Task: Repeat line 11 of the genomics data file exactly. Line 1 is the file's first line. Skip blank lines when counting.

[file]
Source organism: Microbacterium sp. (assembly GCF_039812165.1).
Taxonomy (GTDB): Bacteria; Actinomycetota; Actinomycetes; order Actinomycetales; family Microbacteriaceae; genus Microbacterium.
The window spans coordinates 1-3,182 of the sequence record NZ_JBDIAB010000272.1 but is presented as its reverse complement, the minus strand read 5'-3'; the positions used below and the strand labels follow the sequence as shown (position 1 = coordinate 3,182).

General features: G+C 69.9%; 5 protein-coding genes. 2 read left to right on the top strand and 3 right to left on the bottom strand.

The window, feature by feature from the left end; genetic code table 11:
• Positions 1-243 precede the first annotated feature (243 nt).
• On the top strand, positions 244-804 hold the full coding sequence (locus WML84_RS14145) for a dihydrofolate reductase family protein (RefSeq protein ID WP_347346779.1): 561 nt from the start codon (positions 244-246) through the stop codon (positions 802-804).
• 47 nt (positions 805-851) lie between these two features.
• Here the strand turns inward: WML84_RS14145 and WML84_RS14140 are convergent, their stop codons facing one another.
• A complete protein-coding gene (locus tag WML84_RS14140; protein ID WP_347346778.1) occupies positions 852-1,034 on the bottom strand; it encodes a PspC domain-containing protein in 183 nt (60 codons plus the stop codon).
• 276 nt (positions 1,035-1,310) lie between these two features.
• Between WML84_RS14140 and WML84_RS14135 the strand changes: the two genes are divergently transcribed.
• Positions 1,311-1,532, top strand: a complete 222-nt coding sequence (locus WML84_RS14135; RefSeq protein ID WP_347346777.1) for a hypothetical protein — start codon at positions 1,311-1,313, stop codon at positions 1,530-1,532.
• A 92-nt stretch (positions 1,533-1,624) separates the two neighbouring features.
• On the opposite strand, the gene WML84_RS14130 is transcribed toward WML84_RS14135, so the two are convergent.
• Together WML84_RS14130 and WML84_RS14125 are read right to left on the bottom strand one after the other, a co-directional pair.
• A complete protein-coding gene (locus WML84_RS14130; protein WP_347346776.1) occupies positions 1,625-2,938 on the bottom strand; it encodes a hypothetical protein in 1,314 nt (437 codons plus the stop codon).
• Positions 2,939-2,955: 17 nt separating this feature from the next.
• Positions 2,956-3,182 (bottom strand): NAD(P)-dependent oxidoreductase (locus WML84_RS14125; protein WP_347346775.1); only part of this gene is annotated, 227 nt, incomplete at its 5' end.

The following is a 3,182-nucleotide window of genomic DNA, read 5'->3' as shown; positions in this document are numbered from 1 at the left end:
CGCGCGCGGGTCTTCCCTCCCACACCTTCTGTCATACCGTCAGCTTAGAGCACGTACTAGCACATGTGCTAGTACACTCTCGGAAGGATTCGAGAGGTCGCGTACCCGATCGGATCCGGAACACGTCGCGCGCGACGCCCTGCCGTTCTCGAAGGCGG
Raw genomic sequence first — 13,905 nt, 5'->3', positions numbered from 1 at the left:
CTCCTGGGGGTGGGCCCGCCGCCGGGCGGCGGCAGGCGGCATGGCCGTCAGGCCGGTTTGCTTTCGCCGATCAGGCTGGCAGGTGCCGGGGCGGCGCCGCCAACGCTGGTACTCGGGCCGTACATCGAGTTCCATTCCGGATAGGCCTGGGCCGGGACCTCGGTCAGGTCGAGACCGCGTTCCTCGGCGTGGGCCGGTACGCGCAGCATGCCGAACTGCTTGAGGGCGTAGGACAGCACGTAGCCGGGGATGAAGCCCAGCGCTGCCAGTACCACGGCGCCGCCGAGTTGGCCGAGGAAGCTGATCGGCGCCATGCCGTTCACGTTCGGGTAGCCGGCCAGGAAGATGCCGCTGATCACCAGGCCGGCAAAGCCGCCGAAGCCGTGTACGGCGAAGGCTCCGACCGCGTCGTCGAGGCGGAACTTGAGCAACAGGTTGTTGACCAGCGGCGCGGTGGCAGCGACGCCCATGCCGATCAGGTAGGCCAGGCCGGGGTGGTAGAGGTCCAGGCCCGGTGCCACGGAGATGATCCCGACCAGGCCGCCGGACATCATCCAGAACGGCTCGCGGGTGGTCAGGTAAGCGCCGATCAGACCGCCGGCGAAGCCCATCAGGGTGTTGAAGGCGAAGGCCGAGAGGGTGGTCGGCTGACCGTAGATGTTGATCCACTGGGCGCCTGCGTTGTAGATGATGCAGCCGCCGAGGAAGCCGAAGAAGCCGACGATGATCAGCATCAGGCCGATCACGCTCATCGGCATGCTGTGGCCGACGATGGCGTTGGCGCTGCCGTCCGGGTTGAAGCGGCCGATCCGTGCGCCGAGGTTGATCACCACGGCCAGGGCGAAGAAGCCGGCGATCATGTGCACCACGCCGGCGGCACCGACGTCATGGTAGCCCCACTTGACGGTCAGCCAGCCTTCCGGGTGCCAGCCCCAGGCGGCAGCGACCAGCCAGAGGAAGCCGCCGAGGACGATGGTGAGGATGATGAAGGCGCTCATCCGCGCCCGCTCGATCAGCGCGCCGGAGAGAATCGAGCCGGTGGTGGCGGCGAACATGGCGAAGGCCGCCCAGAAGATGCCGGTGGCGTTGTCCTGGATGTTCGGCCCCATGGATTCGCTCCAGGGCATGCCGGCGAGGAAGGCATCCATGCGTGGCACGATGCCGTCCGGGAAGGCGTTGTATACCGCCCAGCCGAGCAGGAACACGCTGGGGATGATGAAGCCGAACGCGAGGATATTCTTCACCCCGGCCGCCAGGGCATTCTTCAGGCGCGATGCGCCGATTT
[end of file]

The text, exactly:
• 276 nt (positions 1,035-1,310) lie between these two features.